I use peanut oil or canola oil. Any high smoke-point oil will work. If you don't overheat the oil, you can reuse it. Once it's cool, run it through a filter to remove the bits. I use standard cone-shaped coffee filters that I first soak in water (the water wets the fibers, keeping the oil from doing the same and slowing down the drainage ... another tech-tip from my Grandfather). Store in the bottle you bought it in. It'll last longer in the fridge. I can usually manage several uses before it starts breaking down.

            1. Cederic Silver badge

              Re: A real pizza

              Hmm.

              Rather than soak, just liberally wash the cut chips. The intent is to clear the starch. I tend to cut them into a bowl of water, swirl it, drain it, refill, swirl again.

              For triple cooked chips, blanch the chips. For double-cooked chips, skip that step.

              Initial fry, 3-6 minutes (depending how many chips you're making - 5-6 minutes for 1kg of raw potato) at 130C. Don't use canola oil, it's tasteless. Don't use peanut oil, it's an abomination. Use goose fat.

              When the initial fry is complete the potatoes will be soft and have very little colour. This is good, it means they're cooking properly. Let them cool down.

              Now they need 5-8 minutes (again, depending on weight) at 180C. You'll know they're ready, they'll have dark brown crisp edges, golden surfaces and that ideal blend of outer crunch with inner soft goodness.

              Season to suit, serve with whatever the fuck you like, it'll be awesome anyway.

            2. John Brown (no body) Silver badge

              Re: A real pizza

              "The rest of us think of fries as pretty much the same thing you get down at your local chippy in size and shape, except we double cook them."

              Any chippy or restaurant will double cook chips. Not only does it make a better chip, but the first cook part is done before opening so that the second cook results in a quicker process and fresh cooked straight on the plate/in the tray/wrapped for takeaway.

              You're wrong on the oil though. Beef dripping is the ONLY way to go when frying chips!

              1. Cederic Silver badge

                Re: A real pizza

                Look, I'll grant that beef dripping is a valid and fine choice, but it's not the ONLY way to go.

                In one word: Lard.

                1. John Brown (no body) Silver badge

                  Re: A real pizza

                  Ok, ok, I'll accept that lard can be used as a last resort if there's no beef dripping available. All forms of vegetable oil are only for those in absolute dire straits though which I'm sure all true chip connoisseurs can agree on.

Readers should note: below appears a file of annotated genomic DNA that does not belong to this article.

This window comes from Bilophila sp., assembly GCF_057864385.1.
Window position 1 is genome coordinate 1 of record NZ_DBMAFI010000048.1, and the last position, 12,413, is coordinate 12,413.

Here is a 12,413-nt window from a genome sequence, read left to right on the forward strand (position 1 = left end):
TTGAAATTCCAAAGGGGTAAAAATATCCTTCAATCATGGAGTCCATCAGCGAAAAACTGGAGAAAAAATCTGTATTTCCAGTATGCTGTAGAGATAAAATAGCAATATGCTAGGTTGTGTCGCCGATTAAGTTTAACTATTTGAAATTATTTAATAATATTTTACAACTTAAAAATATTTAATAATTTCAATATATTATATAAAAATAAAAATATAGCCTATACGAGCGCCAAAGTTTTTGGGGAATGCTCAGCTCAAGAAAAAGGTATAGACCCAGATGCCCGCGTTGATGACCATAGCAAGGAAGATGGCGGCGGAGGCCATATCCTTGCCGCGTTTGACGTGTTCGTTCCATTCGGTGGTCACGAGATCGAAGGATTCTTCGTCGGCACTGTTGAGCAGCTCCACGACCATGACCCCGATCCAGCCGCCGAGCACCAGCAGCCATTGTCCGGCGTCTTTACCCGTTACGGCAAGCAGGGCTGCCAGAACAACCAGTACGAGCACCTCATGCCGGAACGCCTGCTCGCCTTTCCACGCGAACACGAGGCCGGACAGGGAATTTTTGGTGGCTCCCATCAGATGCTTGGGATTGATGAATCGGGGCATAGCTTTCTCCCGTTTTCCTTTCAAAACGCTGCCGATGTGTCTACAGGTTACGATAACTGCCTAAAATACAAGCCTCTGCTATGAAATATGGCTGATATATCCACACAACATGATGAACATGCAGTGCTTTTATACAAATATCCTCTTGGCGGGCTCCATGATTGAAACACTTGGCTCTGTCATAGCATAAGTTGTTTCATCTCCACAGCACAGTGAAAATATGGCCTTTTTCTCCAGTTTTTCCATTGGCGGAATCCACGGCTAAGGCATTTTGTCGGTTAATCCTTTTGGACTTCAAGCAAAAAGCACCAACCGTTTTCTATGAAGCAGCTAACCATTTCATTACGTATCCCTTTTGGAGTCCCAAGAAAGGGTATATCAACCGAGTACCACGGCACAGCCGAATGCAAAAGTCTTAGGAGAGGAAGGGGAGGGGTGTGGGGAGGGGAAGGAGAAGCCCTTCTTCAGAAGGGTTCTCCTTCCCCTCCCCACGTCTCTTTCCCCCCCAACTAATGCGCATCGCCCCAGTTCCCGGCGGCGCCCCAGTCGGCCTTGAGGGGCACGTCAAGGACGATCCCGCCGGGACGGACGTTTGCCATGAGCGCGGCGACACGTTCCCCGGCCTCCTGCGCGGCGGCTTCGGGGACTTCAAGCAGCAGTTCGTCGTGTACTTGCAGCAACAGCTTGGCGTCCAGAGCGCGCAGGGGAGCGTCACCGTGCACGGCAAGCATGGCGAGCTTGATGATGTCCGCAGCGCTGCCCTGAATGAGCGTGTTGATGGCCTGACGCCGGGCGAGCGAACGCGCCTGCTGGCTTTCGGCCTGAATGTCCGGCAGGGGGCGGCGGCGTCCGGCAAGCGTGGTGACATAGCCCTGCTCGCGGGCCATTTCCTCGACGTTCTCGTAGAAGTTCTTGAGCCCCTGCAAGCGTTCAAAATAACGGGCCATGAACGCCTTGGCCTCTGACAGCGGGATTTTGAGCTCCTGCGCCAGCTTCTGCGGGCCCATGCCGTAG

2. Terry 6 Silver badge

                Re: A real pizza

                Was with you up to the cow fat part.

            3. Glenturret Single Malt

              Re: A real pizza

              I come to a skidding halt in the first line. Russets are apples.

              1. jake Silver badge

                Re: A real pizza

                Russeting is a skin condition of some apple and pear varietals. Because of this, many different apple cultivars have russet as a part of their name. It's more a description appended to a name than an actual name, though.

                Russet Potatoes are widely grown world-wide, primarily for the mass-production of fries/chips/crisps, but they also makes a good all-around potato for home use. See http://www.pvmi.org/ for more than you ever wanted to know about potatoes.

                Hopefully you didn't flat-spot anything unnecessarily.

    3. Anonymous Coward
      Anonymous Coward

      Re: A real pizza

      "Italian sausage, made in Chicago" - Um, no. By definition it's "Chicago sausage", which sounds infinitely less appetizing.

      1. Arthur the cat Silver badge
        Trollface

        Re: A real pizza

        By definition it's "Chicago sausage", which sounds infinitely less appetizing.

        Since there's far less poured concrete infrastructure work these days, they've got to get rid of the bodies somehow.

    4. Loyal Commenter Silver badge

      Re: A real pizza

      I'd advise you against travel to Naples, I don't think they'd take kindly to that sort of talk.

      At least you chose a thin crust. None of that "deep pan" rubbish (if you're cooking it in a pan, you've already gone wrong).

      1. jake Silver badge

        Re: A real pizza

        What the fuck does Naples have to do with it?

        Or have you bought into the bullshit that Naples was the first place that someone put food on top of a slab of dough and cooked it in an oven? Native Americans were doing that very thing over 4,000 years ago. So were the Egyptian pyramid builders.

        1. Loyal Commenter Silver badge

          Re: A real pizza

          Well, other people may well have stuck stuff on top of a slab of dough beforehand, but it wasn't a pizza, because the word pizza comes from Naples. If it's not a pizza, it's not a pizza. It might be a Pissaladière, or a foccacia, or whatever, but it's not a pizza, because that's not what it's called. For instance, something made from batter in a pan, with "barbecue sauce" and American "cheese" on it might call itself a pizza, in the same way I might call myself President of Earth. It doesn't make it a frickin' pizza.

          I'm no purist myself (and I expect many Italians aren't either), so I'll quite happily eat a pizza that has "non standard" toppings on it (a Margherita pizza for example, should have only puréed tomato, buffalo mozzarella and basil on it), but a proper pizza consists of a thin piece of bread dough (properly made from OO pasta flour if you are really a purist), tomato sauce, mozzarella, and a small number of toppings, baked quickly in a hot oven (preferably a wood-fired oven with a clay floor).